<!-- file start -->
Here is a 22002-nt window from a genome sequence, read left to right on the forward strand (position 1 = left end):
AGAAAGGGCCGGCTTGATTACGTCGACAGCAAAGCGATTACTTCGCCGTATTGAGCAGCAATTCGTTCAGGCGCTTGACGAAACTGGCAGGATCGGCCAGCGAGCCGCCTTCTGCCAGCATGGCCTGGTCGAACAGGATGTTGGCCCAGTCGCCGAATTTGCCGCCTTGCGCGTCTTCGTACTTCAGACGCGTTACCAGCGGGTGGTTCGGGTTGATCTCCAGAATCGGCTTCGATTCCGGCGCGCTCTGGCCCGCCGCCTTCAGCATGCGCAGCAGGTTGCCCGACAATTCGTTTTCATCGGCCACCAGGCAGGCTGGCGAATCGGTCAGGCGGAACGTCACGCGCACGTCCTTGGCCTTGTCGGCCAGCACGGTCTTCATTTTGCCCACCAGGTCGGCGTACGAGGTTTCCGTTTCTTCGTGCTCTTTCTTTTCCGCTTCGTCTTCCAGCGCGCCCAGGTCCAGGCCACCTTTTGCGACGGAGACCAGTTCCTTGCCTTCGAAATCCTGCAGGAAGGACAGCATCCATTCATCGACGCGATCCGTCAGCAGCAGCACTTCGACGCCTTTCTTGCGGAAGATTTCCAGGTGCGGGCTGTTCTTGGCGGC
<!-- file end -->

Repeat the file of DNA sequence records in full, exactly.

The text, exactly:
Here is a 22002-nt window from a genome sequence, read left to right on the forward strand (position 1 = left end):
AGAAAGGGCCGGCTTGATTACGTCGACAGCAAAGCGATTACTTCGCCGTATTGAGCAGCAATTCGTTCAGGCGCTTGACGAAACTGGCAGGATCGGCCAGCGAGCCGCCTTCTGCCAGCATGGCCTGGTCGAACAGGATGTTGGCCCAGTCGCCGAATTTGCCGCCTTGCGCGTCTTCGTACTTCAGACGCGTTACCAGCGGGTGGTTCGGGTTGATCTCCAGAATCGGCTTCGATTCCGGCGCGCTCTGGCCCGCCGCCTTCAGCATGCGCAGCAGGTTGCCCGACAATTCGTTTTCATCGGCCACCAGGCAGGCTGGCGAATCGGTCAGGCGGAACGTCACGCGCACGTCCTTGGCCTTGTCGGCCAGCACGGTCTTCATTTTGCCCACCAGGTCGGCGTACGAGGTTTCCGTTTCTTCGTGCTCTTTCTTTTCCGCTTCGTCTTCCAGCGCGCCCAGGTCCAGGCCACCTTTTGCGACGGAGACCAGTTCCTTGCCTTCGAAATCCTGCAGGAAGGACAGCATCCATTCATCGACGCGATCCGTCAGCAGCAGCACTTCGACGCCTTTCTTGCGGAAGATTTCCAGGTGCGGGCTGTTCTTGGCGGC